Call on West African governments to phase out fishmeal and fish oil industry
A Greenpeace Africa study suggests that the regional fish stocks essential to food security and livelihoods of communities in West Africa are under threat from the wasteful and expanding fishmeal and fish oil (FMFO) industry in Mauritania, Senegal and The Gambia.
Greenpeace is calling on West African governments to immediately phase out the wasteful fishmeal and fish oil (FMFO) industry, to stop the threat to regional fish stocks essential for the food security and livelihoods of local people. It was outlined in a Greenpeace International report entitled ‘A waste of fish: Food security under threat from the fishmeal and fish oil industry in West Africa’ that raises concerns about the expanding FMFO industry in Mauritania, Senegal and The Gambia. All three species of fish used for FMFO are essential for food security, and already overexploited.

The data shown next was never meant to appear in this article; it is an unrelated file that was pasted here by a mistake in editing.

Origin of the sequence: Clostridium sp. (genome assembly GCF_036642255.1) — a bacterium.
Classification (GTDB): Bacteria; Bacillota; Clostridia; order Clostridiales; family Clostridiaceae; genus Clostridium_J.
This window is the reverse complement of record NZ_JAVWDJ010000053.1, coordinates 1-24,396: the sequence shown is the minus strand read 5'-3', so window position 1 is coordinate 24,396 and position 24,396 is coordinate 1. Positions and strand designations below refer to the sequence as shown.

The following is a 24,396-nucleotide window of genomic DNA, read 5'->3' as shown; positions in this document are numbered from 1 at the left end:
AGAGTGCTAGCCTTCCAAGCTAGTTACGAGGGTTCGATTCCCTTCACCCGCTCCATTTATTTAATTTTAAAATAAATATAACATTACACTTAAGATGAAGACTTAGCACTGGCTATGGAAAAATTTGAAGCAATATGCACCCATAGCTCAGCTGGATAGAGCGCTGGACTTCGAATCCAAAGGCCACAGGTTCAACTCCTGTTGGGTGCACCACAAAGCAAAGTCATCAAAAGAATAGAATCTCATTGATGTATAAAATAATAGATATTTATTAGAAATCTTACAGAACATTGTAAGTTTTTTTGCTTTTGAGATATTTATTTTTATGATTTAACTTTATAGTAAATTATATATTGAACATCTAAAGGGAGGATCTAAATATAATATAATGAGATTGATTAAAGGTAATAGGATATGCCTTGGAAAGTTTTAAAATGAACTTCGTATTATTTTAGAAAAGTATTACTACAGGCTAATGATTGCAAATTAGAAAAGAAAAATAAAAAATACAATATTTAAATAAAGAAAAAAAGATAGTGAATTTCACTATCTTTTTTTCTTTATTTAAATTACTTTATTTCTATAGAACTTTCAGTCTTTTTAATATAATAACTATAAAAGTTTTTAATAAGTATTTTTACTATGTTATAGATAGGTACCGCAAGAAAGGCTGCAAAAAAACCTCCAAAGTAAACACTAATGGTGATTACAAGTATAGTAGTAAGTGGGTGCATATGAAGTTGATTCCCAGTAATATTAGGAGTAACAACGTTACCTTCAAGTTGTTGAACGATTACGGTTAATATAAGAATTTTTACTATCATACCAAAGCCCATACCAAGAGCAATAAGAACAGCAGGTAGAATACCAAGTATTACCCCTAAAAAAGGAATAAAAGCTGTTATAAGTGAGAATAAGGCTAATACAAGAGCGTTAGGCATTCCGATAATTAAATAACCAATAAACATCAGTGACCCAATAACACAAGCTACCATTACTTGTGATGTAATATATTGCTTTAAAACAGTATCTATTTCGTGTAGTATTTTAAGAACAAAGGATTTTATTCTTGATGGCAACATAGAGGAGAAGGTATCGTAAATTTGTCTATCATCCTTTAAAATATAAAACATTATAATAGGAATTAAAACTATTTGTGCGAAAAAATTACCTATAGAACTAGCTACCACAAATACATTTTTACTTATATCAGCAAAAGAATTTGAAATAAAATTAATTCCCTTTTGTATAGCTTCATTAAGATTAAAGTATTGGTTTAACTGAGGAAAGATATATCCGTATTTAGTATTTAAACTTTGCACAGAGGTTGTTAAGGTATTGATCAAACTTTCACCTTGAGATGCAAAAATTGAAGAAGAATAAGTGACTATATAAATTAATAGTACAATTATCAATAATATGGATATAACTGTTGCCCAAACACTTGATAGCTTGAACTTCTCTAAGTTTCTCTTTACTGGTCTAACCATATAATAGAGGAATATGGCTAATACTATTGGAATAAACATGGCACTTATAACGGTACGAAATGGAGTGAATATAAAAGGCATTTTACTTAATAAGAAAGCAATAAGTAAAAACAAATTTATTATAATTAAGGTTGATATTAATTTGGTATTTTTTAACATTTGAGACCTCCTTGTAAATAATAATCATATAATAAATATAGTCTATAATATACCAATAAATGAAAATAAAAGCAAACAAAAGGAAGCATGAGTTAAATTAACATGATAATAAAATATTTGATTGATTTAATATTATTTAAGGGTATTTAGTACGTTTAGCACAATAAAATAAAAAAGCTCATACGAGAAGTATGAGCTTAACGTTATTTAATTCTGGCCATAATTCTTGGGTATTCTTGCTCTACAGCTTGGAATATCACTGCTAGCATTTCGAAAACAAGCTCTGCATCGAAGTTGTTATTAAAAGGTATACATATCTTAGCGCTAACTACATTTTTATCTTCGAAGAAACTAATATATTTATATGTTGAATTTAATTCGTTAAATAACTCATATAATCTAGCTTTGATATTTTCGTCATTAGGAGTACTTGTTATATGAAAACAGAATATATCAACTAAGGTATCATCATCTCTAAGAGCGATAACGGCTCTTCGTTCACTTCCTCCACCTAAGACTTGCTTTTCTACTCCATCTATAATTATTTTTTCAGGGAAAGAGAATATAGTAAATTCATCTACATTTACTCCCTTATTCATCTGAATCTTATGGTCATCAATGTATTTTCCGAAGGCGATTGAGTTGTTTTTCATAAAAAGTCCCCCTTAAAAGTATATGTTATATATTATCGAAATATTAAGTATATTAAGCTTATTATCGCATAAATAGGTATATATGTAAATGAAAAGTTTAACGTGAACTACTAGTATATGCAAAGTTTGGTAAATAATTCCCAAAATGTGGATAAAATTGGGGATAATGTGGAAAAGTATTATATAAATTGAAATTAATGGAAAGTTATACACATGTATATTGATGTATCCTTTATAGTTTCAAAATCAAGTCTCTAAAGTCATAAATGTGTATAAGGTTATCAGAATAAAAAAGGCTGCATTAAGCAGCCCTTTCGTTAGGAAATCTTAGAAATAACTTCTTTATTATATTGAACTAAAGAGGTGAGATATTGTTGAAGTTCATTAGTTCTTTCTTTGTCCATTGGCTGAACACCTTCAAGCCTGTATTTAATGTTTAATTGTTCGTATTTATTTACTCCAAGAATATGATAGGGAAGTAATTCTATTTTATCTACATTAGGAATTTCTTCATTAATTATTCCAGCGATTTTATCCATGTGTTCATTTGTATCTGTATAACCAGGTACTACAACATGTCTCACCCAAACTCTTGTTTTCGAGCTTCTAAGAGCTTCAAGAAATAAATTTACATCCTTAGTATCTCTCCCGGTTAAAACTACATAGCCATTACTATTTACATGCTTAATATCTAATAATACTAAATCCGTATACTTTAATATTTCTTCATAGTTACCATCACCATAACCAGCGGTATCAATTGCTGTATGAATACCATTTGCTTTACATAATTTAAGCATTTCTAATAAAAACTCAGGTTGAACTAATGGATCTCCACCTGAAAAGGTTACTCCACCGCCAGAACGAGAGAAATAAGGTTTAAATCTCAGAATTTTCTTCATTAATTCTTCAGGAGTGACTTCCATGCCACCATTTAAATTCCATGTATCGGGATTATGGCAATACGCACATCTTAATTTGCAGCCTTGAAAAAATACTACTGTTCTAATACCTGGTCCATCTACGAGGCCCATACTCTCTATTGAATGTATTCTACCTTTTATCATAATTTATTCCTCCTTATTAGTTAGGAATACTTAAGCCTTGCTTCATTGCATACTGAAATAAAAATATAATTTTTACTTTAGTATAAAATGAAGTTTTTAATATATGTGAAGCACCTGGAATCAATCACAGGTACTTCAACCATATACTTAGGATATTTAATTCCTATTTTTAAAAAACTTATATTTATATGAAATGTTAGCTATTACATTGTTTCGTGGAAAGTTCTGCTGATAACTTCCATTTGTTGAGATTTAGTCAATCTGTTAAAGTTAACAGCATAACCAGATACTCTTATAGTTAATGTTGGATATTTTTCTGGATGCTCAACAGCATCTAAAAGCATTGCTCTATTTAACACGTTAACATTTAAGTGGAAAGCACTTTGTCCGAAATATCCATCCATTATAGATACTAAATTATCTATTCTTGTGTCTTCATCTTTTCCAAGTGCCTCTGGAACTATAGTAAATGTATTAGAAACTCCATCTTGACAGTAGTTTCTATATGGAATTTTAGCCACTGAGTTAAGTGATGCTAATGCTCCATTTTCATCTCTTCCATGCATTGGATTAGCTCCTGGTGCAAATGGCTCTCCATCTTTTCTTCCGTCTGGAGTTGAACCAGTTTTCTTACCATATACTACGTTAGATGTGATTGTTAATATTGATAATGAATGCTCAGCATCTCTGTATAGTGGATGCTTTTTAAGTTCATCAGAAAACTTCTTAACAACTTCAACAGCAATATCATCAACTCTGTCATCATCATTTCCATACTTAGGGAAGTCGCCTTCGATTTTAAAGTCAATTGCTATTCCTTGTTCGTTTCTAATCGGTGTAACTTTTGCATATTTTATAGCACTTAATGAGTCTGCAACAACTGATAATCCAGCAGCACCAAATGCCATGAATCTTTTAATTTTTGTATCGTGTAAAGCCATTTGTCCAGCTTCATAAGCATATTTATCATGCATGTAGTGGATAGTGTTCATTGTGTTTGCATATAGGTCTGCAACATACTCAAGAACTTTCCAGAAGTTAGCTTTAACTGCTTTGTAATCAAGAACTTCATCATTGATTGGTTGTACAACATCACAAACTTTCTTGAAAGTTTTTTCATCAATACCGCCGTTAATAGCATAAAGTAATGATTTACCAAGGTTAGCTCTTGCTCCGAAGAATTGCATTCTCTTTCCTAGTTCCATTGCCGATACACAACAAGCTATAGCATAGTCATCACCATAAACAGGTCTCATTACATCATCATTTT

Greenpeace has found 50 operational FMFO factories in the region, 40 of which were active in March 2019. The majority of West African FMFO is destined for overseas markets, largely Asia and the EU. Exports of FMFO from Mauritania have doubled between 2014 and 2018, making this country now the largest exporter of fishmeal and fish oil in the region. In 2017, it was estimated that nearly 550,000 tons of pelagic fish were harvested to supply FMFO processing plants in Mauritania.
Greenpeace stated that the growing FMFO industry is not only threatening regional fish stocks but affecting livelihoods and food security. About 80 % of fish landings in Senegal come from the artisanal sector, and fish provides around 70% of the population’s animal protein needs, and over 50% of protein needs in The Gambia.
Greenpeace Africa calls on West African governments and companies to face their responsibilities in the much-needed protection of regional fish stocks, as well as prioritize basic human rights.